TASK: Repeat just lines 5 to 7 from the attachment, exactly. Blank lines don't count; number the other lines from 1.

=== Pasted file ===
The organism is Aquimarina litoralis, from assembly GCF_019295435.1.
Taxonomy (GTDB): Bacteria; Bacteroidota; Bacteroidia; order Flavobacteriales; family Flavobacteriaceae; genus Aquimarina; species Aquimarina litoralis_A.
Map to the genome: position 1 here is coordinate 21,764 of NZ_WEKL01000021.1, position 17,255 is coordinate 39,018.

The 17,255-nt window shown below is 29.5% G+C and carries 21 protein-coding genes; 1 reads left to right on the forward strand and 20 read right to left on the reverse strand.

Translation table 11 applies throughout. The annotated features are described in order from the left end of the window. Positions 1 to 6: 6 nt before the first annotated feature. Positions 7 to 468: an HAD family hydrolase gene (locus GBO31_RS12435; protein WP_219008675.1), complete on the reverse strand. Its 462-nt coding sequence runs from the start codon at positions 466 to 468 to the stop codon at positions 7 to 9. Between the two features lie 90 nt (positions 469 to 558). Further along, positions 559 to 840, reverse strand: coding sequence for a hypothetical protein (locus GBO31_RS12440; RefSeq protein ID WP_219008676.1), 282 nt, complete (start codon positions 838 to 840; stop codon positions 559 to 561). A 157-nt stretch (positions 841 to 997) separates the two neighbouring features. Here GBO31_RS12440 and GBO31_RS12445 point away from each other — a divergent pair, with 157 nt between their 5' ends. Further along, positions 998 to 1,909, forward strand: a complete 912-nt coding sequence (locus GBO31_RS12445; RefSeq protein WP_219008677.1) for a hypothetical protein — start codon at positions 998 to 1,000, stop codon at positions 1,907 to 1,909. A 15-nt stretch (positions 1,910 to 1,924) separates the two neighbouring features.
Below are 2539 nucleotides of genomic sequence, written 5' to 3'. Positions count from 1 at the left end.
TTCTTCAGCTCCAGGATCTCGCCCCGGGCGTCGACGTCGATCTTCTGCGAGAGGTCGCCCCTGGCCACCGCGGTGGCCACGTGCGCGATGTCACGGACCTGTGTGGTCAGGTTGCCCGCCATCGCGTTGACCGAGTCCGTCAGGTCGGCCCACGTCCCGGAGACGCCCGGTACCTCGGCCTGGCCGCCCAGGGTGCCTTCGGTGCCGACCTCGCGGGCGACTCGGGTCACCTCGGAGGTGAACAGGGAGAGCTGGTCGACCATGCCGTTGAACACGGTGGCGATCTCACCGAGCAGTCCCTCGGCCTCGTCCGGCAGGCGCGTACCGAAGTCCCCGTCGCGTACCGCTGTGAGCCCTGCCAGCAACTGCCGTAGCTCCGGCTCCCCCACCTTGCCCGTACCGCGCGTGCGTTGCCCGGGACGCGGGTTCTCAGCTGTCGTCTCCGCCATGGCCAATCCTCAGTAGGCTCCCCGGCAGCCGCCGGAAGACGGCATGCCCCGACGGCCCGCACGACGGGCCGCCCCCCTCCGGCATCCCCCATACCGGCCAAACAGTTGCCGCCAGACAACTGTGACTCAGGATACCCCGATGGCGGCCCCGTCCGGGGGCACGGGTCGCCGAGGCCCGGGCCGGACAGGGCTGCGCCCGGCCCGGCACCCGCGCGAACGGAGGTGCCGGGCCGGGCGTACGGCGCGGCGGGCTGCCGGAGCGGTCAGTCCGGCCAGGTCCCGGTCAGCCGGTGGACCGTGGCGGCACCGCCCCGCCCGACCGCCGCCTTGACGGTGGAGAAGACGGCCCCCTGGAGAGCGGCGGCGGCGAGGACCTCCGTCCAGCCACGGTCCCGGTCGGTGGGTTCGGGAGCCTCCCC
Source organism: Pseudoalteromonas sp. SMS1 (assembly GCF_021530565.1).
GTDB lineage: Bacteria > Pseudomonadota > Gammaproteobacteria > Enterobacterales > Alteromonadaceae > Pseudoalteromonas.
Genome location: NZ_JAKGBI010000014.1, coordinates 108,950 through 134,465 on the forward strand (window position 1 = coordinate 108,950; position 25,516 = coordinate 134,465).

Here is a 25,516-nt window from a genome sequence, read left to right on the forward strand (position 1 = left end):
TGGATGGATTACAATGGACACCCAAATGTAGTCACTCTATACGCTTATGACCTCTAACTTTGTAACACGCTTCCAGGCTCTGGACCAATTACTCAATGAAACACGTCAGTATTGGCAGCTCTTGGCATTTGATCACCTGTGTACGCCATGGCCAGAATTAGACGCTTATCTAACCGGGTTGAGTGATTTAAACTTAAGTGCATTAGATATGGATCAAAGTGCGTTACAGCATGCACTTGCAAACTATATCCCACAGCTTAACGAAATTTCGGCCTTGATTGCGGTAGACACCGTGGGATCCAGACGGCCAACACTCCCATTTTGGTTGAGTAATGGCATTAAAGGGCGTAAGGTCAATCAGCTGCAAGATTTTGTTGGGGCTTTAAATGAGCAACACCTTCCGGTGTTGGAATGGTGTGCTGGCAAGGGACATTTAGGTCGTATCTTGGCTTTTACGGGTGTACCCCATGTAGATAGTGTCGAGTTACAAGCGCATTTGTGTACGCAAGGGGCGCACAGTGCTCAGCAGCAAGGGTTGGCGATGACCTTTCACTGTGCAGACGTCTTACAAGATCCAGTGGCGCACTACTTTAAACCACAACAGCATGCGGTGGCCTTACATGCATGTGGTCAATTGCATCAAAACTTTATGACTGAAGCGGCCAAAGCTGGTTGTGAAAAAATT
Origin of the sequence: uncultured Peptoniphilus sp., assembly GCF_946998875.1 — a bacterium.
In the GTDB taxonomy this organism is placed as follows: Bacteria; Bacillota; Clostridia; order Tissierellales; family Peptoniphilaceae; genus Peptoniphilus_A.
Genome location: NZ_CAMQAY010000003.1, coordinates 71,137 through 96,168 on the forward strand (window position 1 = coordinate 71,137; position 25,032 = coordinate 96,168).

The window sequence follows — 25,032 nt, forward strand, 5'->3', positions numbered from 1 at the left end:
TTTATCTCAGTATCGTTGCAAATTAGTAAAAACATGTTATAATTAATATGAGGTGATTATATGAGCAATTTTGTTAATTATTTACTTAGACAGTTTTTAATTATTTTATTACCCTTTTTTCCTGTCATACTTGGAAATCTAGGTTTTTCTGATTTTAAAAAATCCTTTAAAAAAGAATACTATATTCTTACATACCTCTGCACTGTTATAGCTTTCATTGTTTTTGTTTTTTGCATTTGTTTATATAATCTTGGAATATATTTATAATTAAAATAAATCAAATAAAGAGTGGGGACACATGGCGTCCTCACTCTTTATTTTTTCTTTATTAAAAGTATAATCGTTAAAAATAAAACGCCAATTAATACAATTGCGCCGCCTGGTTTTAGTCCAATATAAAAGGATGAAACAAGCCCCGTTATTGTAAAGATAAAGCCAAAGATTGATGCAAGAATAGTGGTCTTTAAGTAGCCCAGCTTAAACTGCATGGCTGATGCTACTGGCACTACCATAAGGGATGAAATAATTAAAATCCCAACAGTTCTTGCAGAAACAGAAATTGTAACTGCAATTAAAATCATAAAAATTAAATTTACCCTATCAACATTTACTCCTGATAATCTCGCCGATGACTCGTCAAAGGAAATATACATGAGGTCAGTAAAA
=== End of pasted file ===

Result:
Translation table 11 applies throughout. The annotated features are described in order from the left end of the window. Positions 1 to 6: 6 nt before the first annotated feature. Positions 7 to 468: an HAD family hydrolase gene (locus GBO31_RS12435; protein WP_219008675.1), complete on the reverse strand. Its 462-nt coding sequence runs from the start codon at positions 466 to 468 to the stop codon at positions 7 to 9. Between the two features lie 90 nt (positions 469 to 558). Further along, positions 559 to 840, reverse strand: coding sequence for a hypothetical protein (locus GBO31_RS12440; RefSeq protein ID WP_219008676.1), 282 nt, complete (start codon positions 838 to 840; stop codon positions 559 to 561). A 157-nt stretch (positions 841 to 997) separates the two neighbouring features. Here GBO31_RS12440 and GBO31_RS12445 point away from each other — a divergent pair, with 157 nt between their 5' ends. Further along, positions 998 to 1,909, forward strand: a complete 912-nt coding sequence (locus GBO31_RS12445; RefSeq protein WP_219008677.1) for a hypothetical protein — start codon at positions 998 to 1,000, stop codon at positions 1,907 to 1,909. A 15-nt stretch (positions 1,910 to 1,924) separates the two neighbouring features.
Below are 2539 nucleotides of genomic sequence, written 5' to 3'. Positions count from 1 at the left end.
TTCTTCAGCTCCAGGATCTCGCCCCGGGCGTCGACGTCGATCTTCTGCGAGAGGTCGCCCCTGGCCACCGCGGTGGCCACGTGCGCGATGTCACGGACCTGTGTGGTCAGGTTGCCCGCCATCGCGTTGACCGAGTCCGTCAGGTCGGCCCACGTCCCGGAGACGCCCGGTACCTCGGCCTGGCCGCCCAGGGTGCCTTCGGTGCCGACCTCGCGGGCGACTCGGGTCACCTCGGAGGTGAACAGGGAGAGCTGGTCGACCATGCCGTTGAACACGGTGGCGATCTCACCGAGCAGTCCCTCGGCCTCGTCCGGCAGGCGCGTACCGAAGTCCCCGTCGCGTACCGCTGTGAGCCCTGCCAGCAACTGCCGTAGCTCCGGCTCCCCCACCTTGCCCGTACCGCGCGTGCGTTGCCCGGGACGCGGGTTCTCAGCTGTCGTCTCCGCCATGGCCAATCCTCAGTAGGCTCCCCGGCAGCCGCCGGAAGACGGCATGCCCCGACGGCCCGCACGACGGGCCGCCCCCCTCCGGCATCCCCCATACCGGCCAAACAGTTGCCGCCAGACAACTGTGACTCAGGATACCCCGATGGCGGCCCCGTCCGGGGGCACGGGTCGCCGAGGCCCGGGCCGGACAGGGCTGCGCCCGGCCCGGCACCCGCGCGAACGGAGGTGCCGGGCCGGGCGTACGGCGCGGCGGGCTGCCGGAGCGGTCAGTCCGGCCAGGTCCCGGTCAGCCGGTGGACCGTGGCGGCACCGCCCCGCCCGACCGCCGCCTTGACGGTGGAGAAGACGGCCCCCTGGAGAGCGGCGGCGGCGAGGACCTCCGTCCAGCCACGGTCCCGGTCGGTGGGTTCGGGAGCCTCCCC